Founded as a private society way back in 1831, Dublin Zoo has a long history. In 1840, it opened to the public for the first time – charging a penny for entry each Sunday. At that time, it had 46 mammals and 72 birds for the public to observe.
Today, Dublin Zoo covers 28 hectares of the Phoenix Park and is home to over 400 animals, including a group of Asian elephants.
Kevin Barrington sat down with one of Dublin Zoo’s elephant keepers to find out more about what it takes to look after the calves there.
In conversation with Christina Murphy
I moved here a few years ago from Atlanta, Georgia and started working as an elephant keeper at Dublin Zoo. Ireland has fantastic weather for Asian elephants because they like mild, rainy days. Sometimes you will even see them going swimming more on rainy days.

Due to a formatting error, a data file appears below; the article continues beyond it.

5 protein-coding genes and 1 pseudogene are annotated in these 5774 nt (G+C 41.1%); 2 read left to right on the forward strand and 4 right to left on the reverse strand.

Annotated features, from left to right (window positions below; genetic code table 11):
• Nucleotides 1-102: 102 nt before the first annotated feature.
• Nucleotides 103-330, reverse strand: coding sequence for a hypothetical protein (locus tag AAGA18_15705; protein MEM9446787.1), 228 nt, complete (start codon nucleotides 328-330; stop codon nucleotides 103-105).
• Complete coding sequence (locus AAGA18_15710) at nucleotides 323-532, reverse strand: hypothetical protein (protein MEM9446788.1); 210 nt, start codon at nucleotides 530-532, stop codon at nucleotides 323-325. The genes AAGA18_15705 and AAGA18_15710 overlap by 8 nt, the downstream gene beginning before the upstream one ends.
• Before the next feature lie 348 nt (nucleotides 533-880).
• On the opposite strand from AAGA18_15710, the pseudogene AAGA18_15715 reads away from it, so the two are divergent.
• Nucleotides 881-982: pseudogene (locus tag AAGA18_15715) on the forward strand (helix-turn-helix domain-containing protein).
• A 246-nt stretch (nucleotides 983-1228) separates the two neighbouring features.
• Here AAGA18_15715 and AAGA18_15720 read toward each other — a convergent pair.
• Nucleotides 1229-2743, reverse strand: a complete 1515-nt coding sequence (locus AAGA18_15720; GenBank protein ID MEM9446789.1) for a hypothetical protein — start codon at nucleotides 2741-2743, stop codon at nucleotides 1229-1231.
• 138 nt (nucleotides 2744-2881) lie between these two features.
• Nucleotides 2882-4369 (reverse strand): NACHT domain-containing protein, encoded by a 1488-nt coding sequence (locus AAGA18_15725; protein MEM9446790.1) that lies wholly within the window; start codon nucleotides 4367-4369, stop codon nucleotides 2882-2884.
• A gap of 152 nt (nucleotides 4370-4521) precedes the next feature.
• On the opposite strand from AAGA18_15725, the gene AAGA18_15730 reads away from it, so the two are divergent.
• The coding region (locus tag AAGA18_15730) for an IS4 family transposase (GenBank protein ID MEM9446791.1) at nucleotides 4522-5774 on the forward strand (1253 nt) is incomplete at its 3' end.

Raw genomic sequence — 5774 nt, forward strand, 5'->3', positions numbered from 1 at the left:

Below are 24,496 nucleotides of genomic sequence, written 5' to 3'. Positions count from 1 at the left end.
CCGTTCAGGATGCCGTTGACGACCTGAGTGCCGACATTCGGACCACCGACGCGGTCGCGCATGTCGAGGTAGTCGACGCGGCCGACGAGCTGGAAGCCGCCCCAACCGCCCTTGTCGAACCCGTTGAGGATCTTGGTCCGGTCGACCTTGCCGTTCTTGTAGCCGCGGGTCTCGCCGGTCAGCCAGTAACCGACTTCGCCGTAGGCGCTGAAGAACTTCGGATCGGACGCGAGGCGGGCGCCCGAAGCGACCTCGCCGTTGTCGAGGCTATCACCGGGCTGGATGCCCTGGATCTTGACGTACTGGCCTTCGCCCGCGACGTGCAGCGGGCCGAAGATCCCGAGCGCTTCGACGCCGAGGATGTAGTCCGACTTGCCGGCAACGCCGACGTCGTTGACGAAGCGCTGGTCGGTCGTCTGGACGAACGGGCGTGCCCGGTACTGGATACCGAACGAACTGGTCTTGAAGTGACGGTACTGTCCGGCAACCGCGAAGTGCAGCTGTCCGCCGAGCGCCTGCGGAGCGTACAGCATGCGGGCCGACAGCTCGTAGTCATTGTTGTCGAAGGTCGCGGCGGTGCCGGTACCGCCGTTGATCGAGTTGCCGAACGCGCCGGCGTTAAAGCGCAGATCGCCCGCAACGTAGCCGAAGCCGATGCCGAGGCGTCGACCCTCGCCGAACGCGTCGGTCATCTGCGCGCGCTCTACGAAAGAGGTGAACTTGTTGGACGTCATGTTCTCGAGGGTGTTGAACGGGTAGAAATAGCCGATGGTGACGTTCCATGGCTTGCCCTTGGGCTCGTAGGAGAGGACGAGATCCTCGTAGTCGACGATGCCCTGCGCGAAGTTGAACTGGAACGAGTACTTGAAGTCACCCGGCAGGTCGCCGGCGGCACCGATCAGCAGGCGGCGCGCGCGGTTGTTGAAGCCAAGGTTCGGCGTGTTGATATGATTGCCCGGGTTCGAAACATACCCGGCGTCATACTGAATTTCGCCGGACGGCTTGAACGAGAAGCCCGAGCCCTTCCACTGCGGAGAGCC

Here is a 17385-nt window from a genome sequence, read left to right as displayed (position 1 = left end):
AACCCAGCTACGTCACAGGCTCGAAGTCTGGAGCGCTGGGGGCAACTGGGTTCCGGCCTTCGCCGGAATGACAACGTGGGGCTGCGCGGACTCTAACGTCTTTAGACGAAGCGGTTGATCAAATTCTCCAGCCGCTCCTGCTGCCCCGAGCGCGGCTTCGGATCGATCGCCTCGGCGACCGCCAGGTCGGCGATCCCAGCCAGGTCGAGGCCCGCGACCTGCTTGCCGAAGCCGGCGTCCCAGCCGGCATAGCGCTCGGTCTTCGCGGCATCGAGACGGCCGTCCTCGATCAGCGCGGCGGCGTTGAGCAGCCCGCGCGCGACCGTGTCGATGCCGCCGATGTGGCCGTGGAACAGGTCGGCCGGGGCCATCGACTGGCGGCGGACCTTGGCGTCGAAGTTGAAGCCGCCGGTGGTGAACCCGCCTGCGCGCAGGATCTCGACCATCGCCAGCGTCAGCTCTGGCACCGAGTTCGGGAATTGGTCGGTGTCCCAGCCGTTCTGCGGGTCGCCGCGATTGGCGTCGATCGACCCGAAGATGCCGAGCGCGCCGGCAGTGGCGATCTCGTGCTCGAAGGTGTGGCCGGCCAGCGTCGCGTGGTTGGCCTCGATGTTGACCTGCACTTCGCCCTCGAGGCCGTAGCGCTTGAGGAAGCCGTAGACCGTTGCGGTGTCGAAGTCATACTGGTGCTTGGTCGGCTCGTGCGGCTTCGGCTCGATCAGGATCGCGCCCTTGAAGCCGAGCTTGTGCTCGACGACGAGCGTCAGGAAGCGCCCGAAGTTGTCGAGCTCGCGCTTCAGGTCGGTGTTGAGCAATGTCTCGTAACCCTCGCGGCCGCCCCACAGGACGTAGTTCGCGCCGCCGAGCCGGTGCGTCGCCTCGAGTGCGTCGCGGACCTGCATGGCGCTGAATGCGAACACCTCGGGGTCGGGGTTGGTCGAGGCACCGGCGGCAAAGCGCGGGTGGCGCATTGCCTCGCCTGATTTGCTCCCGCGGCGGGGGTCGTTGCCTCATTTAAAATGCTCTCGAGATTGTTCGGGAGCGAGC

It’s impossible not to get emotionally attached…
I feel very fortunate that I work with the elephants. They’re very high-maintenance – but in a good way.
Dublin Zoo’s approach to working with elephants
Our philosophy for taking care of them is one of “protective contact”. What we do is we train them to do things, like present their feet to us, so we can give them pedicures.
All of this is done in a protective context, so we don’t go in there with the elephants. We would ask the elephants to stick their leg out a porthole in the wall.
Basically, there are two different styles of management: you go in or you stay out. When you go in there with them, the approach is more based on negative reinforcement. You have a hook and you are more dominant. We don’t believe in that, so we go with the positive approach and we stay outside of their area.
The protective approach means a more stress-free life for the herd, but it also has benefits for us. Elephants are big animals and there’s always a risk that comes with that.